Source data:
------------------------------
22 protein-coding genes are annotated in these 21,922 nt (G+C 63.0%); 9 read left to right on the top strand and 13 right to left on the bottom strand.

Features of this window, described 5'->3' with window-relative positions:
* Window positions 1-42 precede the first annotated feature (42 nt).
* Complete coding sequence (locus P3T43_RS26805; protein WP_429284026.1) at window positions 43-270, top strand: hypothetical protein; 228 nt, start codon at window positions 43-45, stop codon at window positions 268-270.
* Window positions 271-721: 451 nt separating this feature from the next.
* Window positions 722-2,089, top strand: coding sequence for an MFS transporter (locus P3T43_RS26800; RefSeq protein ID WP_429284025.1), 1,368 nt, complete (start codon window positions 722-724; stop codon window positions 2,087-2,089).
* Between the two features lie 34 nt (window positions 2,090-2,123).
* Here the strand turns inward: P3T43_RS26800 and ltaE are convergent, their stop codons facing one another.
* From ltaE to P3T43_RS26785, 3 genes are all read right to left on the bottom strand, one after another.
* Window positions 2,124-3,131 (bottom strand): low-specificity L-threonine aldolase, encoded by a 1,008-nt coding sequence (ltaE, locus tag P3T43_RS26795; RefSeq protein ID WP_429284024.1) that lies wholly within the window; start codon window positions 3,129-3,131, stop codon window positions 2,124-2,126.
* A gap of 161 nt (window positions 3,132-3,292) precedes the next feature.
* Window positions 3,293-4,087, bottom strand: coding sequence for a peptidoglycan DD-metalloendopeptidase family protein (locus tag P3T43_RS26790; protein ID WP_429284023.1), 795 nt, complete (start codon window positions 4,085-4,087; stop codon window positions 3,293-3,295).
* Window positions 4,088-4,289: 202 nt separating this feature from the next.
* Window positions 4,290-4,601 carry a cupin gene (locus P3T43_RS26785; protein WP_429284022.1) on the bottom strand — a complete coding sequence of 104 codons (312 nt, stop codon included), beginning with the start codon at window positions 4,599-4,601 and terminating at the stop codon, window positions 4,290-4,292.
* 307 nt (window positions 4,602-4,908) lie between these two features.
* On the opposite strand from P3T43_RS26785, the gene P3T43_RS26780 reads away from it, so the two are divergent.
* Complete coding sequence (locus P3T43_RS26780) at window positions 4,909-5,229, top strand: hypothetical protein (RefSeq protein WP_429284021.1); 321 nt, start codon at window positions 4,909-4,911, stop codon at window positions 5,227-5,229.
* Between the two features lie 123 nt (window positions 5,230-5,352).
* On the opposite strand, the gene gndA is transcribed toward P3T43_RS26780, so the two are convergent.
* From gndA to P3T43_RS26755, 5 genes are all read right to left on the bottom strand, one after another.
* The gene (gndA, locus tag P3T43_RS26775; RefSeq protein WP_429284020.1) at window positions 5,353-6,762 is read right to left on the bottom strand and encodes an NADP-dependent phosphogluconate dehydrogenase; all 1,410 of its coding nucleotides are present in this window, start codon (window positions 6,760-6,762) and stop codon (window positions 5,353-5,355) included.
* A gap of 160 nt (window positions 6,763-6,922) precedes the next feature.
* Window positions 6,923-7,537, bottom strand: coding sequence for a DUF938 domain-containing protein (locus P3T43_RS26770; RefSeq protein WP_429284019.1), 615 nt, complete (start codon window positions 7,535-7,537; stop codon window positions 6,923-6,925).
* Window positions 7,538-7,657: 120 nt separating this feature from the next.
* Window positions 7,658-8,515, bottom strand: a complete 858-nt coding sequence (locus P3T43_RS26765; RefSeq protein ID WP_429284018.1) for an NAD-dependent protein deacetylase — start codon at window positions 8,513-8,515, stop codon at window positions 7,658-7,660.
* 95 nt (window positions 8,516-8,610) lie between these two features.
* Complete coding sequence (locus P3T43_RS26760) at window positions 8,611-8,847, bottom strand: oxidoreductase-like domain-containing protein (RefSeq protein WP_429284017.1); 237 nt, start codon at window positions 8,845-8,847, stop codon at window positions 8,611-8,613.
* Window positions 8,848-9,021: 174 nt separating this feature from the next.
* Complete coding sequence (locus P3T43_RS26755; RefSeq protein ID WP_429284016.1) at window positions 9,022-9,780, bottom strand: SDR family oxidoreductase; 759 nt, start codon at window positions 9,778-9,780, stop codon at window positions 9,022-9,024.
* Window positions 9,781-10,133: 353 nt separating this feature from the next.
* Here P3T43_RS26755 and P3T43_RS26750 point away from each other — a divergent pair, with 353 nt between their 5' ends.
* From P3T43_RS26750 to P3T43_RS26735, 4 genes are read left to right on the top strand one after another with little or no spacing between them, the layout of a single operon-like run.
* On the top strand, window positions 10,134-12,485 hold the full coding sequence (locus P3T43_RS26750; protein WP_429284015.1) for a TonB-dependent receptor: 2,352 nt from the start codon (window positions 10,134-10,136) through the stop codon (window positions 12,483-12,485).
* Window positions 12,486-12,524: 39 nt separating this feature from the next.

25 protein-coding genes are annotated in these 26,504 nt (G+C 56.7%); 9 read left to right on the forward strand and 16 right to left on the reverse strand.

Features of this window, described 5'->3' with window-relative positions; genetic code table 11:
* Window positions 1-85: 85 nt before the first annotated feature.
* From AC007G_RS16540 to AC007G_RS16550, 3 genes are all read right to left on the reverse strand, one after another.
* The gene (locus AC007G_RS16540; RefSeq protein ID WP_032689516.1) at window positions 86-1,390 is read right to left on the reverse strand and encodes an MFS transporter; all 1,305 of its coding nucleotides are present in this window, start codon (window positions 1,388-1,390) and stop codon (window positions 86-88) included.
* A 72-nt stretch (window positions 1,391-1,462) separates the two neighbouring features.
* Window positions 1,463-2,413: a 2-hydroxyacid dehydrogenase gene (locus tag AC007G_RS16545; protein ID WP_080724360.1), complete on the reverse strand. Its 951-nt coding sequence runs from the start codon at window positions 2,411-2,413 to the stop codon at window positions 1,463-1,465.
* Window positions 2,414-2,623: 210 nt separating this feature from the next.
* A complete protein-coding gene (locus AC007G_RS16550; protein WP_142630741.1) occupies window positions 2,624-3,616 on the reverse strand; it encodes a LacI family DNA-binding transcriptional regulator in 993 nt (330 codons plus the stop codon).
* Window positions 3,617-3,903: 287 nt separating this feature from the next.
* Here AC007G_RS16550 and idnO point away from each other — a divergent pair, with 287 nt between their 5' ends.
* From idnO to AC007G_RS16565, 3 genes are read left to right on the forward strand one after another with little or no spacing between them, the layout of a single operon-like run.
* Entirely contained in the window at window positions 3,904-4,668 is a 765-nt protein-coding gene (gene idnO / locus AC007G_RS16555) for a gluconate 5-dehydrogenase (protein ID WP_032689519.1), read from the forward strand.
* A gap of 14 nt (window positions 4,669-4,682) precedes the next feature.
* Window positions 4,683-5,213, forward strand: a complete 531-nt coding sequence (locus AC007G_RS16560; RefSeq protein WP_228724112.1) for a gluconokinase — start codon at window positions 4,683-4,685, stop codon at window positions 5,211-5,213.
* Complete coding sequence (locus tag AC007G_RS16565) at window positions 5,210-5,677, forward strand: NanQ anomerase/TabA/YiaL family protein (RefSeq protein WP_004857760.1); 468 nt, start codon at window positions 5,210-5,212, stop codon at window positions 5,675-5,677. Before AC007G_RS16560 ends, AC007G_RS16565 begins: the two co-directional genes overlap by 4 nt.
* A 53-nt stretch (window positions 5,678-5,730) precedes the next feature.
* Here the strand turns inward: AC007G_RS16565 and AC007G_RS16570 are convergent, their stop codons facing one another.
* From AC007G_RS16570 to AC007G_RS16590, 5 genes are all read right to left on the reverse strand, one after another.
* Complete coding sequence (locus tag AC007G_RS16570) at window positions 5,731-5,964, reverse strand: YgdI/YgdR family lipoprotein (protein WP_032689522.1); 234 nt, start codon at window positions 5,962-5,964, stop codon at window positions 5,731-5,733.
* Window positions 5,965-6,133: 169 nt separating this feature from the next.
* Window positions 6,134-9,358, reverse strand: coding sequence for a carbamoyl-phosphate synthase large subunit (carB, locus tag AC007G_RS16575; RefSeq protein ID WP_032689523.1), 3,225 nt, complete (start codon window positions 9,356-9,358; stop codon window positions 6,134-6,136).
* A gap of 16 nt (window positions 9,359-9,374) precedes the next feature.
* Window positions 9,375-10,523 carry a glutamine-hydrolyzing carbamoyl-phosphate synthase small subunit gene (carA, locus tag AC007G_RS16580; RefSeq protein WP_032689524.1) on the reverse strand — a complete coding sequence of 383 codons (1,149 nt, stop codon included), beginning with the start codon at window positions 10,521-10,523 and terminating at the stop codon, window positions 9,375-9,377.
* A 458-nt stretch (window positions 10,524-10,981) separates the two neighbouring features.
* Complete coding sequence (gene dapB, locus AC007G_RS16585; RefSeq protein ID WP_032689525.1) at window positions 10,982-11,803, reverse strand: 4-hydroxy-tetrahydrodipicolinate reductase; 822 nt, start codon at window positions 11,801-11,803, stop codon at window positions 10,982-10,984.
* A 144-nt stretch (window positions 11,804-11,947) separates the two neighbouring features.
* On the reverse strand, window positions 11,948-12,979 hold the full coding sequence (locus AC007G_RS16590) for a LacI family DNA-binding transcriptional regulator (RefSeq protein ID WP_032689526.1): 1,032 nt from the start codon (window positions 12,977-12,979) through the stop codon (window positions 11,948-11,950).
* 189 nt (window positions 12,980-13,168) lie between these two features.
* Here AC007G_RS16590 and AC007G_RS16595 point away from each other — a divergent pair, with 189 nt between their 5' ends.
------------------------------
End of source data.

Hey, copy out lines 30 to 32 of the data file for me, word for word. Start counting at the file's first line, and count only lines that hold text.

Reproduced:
* Window positions 9,781-10,133: 353 nt separating this feature from the next.
* Here P3T43_RS26755 and P3T43_RS26750 point away from each other — a divergent pair, with 353 nt between their 5' ends.
* From P3T43_RS26750 to P3T43_RS26735, 4 genes are read left to right on the top strand one after another with little or no spacing between them, the layout of a single operon-like run.